The relationship between the quantity of nitrogen adsorbed for the chlorine treated specimens and the temperature of the heat treatment (low temperature dechlorination treatment) in steam for the present Example is shown in FIG. 10.

The above-mentioned low temperature dechlorination treatment was effective in a temperature range of 600˜800° C. For temperatures greater than 900° C., the weight decreased due to usual activating effects, and the amount of nitrogen adsorbed was reduced.

EXAMPLE 17 B, High Temperature Dechlorination+Low Temperature Dechlorination, Effect of Temperature on Chlorination

The Carbonized Charcoal B used in the present Example was obtained by carbonization at 600° C.

Five specimens (each 15 g) of Carbonized Charcoal B taken as starting material were respectively chlorinated (120 minutes) by heating to a temperature of 350° C. for (1), 400° C. for (2), 450° C. for (3), 500° C. for (4), and 550° C. for (5), and running a gas mixture of 0.1 L/min chlorine in 0.9 L/min nitrogen over them. Next, each of the five specimens were dechlorinated by heat-treating at a temperature of 1000° C. for 60 minutes under a nitrogen gas flow (3 L/min), and, additionally, heat-treating the five specimens at a temperature of 700° C. for 30 minutes under a nitrogen gas current which had been saturated with steam at 25° C. (3 L/min). The weights of the chlorinated carbonized charcoal of specimen (2), and specimen (5) had each increased by (2): 70.0% by weight (0.237), and (5): 29.6% by weight (0.100).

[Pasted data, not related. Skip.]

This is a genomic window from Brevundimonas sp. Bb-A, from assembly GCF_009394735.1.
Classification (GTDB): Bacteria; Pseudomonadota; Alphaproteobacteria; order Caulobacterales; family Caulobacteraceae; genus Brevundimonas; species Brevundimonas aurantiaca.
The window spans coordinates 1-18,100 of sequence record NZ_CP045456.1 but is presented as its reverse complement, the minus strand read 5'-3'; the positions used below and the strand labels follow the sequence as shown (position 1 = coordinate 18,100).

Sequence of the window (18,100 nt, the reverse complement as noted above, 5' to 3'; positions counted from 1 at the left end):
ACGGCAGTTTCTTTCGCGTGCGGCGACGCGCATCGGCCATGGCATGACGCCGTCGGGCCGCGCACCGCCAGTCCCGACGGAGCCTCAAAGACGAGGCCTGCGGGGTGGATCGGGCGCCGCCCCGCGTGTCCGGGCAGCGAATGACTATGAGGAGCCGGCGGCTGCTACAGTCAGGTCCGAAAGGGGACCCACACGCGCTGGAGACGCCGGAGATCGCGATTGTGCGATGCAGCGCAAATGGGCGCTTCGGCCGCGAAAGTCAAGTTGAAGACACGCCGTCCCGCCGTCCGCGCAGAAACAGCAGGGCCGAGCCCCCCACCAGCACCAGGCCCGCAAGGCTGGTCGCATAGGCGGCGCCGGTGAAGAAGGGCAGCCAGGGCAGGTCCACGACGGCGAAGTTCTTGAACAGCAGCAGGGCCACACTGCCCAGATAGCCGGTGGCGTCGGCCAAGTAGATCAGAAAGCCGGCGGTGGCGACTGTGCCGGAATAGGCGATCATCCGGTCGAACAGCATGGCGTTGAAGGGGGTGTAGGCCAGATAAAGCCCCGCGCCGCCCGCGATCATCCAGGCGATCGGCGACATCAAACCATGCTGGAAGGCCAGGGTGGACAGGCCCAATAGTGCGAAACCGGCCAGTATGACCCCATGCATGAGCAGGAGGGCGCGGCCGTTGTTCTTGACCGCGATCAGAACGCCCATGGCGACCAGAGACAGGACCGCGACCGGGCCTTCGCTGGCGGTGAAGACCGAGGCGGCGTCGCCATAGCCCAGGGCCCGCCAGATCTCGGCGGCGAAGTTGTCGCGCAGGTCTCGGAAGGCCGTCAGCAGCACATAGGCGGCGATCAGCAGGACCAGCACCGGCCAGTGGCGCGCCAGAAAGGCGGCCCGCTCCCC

After the heat treatment in nitrogen gas, the weights had decreased by (2): −7.5% by weight, and (5): −7.5% by weight.

The amount of nitrogen adsorbed (the number inside parentheses is the amount of oxygen adsorbed) was (1): 16.4 cc/g (15.4 cc/g); (2): 15.2 cc/g (14.6 cc/g); (3): 15.9 cc/g, (4): 15.8 cc/g, and (5): 15.8 cc/g.